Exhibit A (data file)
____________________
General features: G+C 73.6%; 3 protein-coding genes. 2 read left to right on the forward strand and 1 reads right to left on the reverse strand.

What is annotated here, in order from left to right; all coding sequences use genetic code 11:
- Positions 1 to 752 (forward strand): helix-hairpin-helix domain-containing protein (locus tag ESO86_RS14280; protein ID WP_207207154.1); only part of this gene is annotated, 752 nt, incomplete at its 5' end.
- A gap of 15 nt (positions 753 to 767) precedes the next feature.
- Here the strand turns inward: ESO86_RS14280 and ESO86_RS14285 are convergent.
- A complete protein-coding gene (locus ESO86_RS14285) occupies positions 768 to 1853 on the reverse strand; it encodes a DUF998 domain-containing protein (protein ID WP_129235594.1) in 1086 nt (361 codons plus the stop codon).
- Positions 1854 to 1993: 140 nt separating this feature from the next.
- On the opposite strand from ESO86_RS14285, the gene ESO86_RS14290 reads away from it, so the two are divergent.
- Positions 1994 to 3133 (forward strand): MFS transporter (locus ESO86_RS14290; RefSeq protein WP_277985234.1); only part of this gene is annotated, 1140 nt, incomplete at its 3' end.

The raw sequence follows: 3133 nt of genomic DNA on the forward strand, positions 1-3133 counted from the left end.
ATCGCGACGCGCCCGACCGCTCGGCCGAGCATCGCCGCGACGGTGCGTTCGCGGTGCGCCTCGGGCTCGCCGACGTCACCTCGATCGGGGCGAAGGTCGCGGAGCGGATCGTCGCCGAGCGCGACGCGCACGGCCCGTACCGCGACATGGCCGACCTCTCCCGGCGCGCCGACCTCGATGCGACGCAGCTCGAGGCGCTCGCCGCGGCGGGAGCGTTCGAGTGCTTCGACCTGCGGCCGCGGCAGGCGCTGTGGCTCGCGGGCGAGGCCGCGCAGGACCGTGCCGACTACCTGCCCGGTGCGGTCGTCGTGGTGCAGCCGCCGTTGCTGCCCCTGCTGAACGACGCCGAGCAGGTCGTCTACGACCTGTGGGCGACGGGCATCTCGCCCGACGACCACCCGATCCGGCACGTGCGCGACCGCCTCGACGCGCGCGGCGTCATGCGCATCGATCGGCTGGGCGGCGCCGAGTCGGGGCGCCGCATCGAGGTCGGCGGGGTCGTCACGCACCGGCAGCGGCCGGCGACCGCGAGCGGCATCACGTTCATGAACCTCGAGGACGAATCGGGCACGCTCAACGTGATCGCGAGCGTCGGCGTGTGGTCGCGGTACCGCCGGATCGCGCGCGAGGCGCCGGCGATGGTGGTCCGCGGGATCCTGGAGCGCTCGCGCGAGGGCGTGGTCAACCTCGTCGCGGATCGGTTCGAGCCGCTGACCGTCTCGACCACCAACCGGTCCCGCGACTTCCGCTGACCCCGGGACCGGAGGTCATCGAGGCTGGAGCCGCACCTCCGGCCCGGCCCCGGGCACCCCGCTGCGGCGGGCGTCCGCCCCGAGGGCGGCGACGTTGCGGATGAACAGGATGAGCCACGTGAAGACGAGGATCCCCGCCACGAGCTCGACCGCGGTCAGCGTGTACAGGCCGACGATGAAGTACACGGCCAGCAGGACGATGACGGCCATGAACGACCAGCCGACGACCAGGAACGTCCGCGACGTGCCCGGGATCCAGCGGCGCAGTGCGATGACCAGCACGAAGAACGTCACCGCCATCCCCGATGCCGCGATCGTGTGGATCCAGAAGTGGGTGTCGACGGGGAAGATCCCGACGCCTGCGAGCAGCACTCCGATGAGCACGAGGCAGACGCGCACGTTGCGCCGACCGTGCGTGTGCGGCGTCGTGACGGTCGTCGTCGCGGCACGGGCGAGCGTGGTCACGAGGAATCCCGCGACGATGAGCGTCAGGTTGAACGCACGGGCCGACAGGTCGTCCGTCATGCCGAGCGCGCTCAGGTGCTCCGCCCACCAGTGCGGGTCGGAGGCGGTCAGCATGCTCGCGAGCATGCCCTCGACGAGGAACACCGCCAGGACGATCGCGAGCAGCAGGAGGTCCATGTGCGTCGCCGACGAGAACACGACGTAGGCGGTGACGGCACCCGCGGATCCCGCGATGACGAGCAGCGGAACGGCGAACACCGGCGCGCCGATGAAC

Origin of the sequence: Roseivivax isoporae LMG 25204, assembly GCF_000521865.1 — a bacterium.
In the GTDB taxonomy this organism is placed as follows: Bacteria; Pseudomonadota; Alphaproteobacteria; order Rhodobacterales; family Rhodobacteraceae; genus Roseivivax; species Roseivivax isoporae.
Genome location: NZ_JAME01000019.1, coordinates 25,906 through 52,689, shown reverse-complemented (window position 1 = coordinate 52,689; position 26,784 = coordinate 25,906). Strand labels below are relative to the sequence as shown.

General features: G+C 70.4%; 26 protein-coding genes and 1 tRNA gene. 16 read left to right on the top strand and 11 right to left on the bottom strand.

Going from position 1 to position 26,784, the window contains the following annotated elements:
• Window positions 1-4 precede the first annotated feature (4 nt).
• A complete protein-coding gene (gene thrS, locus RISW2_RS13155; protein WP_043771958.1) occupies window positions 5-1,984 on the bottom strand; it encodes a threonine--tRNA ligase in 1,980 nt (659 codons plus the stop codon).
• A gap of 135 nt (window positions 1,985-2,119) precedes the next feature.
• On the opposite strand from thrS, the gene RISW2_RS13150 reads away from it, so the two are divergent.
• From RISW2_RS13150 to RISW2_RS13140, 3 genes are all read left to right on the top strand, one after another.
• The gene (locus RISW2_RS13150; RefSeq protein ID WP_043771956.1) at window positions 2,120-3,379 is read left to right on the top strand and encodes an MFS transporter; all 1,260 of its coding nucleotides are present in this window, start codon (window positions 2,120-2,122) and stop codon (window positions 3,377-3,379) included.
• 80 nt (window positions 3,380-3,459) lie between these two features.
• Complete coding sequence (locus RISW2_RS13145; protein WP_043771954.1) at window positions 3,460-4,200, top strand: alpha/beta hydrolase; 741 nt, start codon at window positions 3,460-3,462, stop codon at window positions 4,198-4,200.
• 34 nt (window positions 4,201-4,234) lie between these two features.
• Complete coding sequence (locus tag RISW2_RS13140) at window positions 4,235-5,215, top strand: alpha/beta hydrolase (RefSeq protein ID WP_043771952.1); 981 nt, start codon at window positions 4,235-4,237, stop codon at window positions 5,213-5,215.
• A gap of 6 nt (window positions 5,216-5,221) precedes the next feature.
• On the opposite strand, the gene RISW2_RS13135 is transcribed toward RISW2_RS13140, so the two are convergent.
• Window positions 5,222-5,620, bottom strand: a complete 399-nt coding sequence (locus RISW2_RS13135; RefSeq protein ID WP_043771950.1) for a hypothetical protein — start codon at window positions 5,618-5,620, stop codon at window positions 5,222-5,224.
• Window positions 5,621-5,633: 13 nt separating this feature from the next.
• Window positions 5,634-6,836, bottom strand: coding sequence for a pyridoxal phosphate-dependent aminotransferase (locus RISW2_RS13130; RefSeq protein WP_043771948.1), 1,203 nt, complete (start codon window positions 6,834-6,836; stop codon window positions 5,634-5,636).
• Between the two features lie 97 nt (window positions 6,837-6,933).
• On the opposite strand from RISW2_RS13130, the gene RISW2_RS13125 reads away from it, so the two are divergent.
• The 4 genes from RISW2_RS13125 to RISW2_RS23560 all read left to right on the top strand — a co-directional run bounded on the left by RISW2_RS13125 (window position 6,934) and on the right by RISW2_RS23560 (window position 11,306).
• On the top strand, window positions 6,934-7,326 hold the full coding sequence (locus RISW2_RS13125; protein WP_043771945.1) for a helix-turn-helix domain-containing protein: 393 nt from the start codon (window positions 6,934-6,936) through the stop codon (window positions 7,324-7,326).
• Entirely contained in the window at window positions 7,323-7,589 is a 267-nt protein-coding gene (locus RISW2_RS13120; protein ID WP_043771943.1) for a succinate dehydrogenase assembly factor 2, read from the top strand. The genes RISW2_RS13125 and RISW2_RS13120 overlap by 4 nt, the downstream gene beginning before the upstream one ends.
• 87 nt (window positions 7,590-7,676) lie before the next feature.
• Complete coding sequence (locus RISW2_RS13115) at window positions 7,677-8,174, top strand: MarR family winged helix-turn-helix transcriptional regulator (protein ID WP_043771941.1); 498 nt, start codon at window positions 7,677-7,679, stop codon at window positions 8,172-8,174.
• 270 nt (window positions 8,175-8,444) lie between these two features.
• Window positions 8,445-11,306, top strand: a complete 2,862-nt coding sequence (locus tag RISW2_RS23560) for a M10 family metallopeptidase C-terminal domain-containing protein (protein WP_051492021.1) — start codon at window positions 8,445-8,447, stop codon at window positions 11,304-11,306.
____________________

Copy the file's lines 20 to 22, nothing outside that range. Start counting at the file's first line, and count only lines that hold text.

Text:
• On the opposite strand from thrS, the gene RISW2_RS13150 reads away from it, so the two are divergent.
• From RISW2_RS13150 to RISW2_RS13140, 3 genes are all read left to right on the top strand, one after another.
• The gene (locus RISW2_RS13150; RefSeq protein ID WP_043771956.1) at window positions 2,120-3,379 is read left to right on the top strand and encodes an MFS transporter; all 1,260 of its coding nucleotides are present in this window, start codon (window positions 2,120-2,122) and stop codon (window positions 3,377-3,379) included.